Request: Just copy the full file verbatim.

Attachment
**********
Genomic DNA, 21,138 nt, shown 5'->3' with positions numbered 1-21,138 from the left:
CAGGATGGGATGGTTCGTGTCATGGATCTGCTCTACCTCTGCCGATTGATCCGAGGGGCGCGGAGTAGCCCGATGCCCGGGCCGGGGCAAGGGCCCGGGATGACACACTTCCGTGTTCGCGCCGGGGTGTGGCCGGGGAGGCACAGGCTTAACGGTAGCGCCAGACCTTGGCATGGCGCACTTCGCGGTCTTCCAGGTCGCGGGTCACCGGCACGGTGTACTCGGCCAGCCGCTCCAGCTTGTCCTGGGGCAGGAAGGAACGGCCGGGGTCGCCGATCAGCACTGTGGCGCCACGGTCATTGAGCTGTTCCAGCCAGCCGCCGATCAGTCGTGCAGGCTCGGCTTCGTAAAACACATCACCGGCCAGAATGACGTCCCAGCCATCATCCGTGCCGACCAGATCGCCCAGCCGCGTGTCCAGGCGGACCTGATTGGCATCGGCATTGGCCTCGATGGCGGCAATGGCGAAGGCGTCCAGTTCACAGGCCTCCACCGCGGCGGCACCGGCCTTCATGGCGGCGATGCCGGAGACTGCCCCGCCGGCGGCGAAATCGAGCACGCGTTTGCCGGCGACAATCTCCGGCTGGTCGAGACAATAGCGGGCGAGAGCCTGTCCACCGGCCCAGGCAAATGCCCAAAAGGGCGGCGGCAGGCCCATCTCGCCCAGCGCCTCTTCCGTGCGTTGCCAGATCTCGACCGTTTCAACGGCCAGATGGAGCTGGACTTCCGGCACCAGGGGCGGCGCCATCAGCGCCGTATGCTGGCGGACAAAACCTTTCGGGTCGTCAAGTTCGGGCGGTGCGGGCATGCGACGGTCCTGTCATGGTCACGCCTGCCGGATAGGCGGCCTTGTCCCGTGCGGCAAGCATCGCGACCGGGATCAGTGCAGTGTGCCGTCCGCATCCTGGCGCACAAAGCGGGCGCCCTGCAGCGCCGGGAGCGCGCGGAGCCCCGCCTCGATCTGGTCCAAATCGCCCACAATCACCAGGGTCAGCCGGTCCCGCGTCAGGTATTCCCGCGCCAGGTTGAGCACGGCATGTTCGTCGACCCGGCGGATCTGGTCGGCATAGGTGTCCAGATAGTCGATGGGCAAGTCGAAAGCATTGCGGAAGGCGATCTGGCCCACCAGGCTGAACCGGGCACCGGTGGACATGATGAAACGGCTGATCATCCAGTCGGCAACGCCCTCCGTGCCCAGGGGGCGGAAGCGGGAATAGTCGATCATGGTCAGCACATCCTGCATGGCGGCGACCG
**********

Genomic DNA, 21,138 nt, shown 5'->3' with positions numbered 1-21,138 from the left:
CAGGATGGGATGGTTCGTGTCATGGATCTGCTCTACCTCTGCCGATTGATCCGAGGGGCGCGGAGTAGCCCGATGCCCGGGCCGGGGCAAGGGCCCGGGATGACACACTTCCGTGTTCGCGCCGGGGTGTGGCCGGGGAGGCACAGGCTTAACGGTAGCGCCAGACCTTGGCATGGCGCACTTCGCGGTCTTCCAGGTCGCGGGTCACCGGCACGGTGTACTCGGCCAGCCGCTCCAGCTTGTCCTGGGGCAGGAAGGAACGGCCGGGGTCGCCGATCAGCACTGTGGCGCCACGGTCATTGAGCTGTTCCAGCCAGCCGCCGATCAGTCGTGCAGGCTCGGCTTCGTAAAACACATCACCGGCCAGAATGACGTCCCAGCCATCATCCGTGCCGACCAGATCGCCCAGCCGCGTGTCCAGGCGGACCTGATTGGCATCGGCATTGGCCTCGATGGCGGCAATGGCGAAGGCGTCCAGTTCACAGGCCTCCACCGCGGCGGCACCGGCCTTCATGGCGGCGATGCCGGAGACTGCCCCGCCGGCGGCGAAATCGAGCACGCGTTTGCCGGCGACAATCTCCGGCTGGTCGAGACAATAGCGGGCGAGAGCCTGTCCACCGGCCCAGGCAAATGCCCAAAAGGGCGGCGGCAGGCCCATCTCGCCCAGCGCCTCTTCCGTGCGTTGCCAGATCTCGACCGTTTCAACGGCCAGATGGAGCTGGACTTCCGGCACCAGGGGCGGCGCCATCAGCGCCGTATGCTGGCGGACAAAACCTTTCGGGTCGTCAAGTTCGGGCGGTGCGGGCATGCGACGGTCCTGTCATGGTCACGCCTGCCGGATAGGCGGCCTTGTCCCGTGCGGCAAGCATCGCGACCGGGATCAGTGCAGTGTGCCGTCCGCATCCTGGCGCACAAAGCGGGCGCCCTGCAGCGCCGGGAGCGCGCGGAGCCCCGCCTCGATCTGGTCCAAATCGCCCACAATCACCAGGGTCAGCCGGTCCCGCGTCAGGTATTCCCGCGCCAGGTTGAGCACGGCATGTTCGTCGACCCGGCGGATCTGGTCGGCATAGGTGTCCAGATAGTCGATGGGCAAGTCGAAAGCATTGCGGAAGGCGATCTGGCCCACCAGGCTGAACCGGGCACCGGTGGACATGATGAAACGGCTGATCATCCAGTCGGCAACGCCCTCCGTGCCCAGGGGGCGGAAGCGGGAATAGTCGATCATGGTCAGCACATCCTGCATGGCGGCGACCG